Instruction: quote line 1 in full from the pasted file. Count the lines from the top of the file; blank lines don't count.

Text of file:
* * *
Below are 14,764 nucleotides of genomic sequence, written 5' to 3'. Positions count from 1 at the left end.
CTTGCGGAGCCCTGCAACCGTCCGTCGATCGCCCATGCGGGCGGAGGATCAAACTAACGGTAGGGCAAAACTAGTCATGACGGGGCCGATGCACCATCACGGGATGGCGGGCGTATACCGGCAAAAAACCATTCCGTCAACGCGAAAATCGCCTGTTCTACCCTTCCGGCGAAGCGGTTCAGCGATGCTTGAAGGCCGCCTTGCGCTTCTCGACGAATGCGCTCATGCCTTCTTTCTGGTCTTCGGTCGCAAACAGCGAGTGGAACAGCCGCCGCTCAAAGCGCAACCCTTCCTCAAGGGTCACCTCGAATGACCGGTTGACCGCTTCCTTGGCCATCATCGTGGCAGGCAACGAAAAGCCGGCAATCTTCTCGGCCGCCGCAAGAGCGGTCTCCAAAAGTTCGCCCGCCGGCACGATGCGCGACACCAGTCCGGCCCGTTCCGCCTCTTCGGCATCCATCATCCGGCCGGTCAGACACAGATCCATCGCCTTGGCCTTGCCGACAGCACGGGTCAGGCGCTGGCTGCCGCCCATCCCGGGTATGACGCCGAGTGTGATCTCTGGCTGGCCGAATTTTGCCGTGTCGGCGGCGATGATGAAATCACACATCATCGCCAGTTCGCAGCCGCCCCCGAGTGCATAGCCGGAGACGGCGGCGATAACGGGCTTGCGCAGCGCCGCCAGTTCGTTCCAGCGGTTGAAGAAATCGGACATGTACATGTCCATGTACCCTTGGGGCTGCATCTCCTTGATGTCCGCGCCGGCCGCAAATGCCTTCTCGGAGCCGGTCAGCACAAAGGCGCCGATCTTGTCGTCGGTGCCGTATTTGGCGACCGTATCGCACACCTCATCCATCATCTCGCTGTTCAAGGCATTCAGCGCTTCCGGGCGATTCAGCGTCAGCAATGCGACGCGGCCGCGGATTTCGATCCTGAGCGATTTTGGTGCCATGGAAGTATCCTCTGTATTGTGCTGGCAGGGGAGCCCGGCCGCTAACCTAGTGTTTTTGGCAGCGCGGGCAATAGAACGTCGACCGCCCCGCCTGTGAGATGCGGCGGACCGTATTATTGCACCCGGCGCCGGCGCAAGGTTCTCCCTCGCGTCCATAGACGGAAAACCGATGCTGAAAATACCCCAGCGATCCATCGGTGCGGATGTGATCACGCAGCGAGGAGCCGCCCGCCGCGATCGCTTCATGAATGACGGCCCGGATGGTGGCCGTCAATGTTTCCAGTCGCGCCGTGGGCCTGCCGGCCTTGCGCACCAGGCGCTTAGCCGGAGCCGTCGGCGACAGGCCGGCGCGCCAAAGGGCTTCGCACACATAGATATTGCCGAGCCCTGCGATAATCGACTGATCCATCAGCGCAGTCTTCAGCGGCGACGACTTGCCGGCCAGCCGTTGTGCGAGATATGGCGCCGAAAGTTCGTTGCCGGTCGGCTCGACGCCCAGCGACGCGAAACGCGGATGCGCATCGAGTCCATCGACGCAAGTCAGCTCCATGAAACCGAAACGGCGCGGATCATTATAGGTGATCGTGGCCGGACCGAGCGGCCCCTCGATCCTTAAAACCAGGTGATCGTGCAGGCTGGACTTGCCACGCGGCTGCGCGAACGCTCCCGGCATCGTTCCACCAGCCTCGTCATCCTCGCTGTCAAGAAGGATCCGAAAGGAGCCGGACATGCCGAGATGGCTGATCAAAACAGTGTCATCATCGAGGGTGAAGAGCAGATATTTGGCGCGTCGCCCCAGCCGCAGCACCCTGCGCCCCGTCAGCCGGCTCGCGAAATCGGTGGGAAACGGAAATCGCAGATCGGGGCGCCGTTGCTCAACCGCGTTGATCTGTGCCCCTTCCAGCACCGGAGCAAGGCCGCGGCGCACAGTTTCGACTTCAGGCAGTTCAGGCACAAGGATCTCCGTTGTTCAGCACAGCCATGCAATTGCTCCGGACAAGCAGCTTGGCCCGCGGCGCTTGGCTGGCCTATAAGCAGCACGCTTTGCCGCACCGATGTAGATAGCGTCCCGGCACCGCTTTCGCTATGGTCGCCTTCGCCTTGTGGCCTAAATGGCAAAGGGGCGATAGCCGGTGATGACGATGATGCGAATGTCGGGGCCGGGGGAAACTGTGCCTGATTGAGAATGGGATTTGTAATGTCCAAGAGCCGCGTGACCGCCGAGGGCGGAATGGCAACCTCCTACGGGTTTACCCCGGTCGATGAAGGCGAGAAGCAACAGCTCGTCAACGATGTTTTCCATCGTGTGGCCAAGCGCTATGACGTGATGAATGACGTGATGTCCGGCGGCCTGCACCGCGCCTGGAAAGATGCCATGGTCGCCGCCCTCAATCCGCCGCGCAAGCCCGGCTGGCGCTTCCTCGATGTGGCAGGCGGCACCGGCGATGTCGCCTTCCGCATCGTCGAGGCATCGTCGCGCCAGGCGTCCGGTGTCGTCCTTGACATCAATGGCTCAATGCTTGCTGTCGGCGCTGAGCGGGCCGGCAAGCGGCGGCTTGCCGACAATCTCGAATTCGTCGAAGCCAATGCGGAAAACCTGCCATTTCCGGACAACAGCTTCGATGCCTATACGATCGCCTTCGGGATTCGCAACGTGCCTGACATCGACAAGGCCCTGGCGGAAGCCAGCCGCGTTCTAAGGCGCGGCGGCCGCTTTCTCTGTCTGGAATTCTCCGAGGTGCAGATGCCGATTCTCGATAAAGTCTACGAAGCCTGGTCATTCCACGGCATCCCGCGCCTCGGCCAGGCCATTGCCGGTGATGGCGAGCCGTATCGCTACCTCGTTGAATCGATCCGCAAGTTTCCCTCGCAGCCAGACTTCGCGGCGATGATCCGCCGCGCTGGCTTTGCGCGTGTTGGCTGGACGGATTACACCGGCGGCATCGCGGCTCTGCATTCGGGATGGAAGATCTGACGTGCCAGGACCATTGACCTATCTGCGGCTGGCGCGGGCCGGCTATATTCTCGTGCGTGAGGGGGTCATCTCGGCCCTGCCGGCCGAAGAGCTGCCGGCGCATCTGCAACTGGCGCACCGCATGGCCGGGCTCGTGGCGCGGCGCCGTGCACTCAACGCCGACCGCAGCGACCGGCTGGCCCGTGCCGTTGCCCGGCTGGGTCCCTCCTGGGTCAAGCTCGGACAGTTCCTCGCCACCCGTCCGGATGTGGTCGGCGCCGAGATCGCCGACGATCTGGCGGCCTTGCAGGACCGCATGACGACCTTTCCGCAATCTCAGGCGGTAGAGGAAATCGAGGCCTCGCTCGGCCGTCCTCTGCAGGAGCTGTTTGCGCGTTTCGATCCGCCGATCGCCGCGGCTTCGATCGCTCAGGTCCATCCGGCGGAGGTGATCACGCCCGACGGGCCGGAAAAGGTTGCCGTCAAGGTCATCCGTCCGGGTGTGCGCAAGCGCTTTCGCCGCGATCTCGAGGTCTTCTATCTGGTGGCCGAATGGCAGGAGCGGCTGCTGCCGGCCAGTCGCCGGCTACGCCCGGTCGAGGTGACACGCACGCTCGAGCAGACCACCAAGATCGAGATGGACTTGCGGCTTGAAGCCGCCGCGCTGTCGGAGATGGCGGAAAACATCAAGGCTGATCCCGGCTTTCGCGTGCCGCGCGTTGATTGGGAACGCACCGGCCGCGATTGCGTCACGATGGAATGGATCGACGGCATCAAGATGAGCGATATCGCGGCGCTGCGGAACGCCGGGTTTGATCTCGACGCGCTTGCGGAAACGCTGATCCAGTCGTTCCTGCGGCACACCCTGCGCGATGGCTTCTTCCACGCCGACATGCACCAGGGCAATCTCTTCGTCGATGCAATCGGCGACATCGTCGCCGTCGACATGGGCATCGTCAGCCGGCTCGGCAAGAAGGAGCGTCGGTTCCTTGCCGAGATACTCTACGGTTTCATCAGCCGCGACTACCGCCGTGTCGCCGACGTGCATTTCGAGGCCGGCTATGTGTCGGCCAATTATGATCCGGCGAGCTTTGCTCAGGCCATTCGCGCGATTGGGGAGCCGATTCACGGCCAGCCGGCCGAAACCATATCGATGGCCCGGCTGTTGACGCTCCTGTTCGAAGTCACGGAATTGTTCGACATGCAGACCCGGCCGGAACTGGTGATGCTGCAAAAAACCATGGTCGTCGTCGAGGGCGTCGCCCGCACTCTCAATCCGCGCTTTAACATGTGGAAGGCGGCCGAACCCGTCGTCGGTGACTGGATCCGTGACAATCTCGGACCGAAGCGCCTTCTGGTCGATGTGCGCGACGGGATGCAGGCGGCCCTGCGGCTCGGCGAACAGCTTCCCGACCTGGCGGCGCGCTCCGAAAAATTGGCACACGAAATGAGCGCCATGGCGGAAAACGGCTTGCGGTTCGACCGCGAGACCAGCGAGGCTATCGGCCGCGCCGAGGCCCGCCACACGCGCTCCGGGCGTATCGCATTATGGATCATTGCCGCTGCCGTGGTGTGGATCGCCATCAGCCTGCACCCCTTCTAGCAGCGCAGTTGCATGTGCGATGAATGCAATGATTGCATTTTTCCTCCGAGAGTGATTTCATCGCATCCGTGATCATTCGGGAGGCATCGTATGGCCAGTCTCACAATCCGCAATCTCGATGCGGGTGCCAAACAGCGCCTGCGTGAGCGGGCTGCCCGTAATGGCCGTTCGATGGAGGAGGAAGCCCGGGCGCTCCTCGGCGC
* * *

Below are 14,764 nucleotides of genomic sequence, written 5' to 3'. Positions count from 1 at the left end.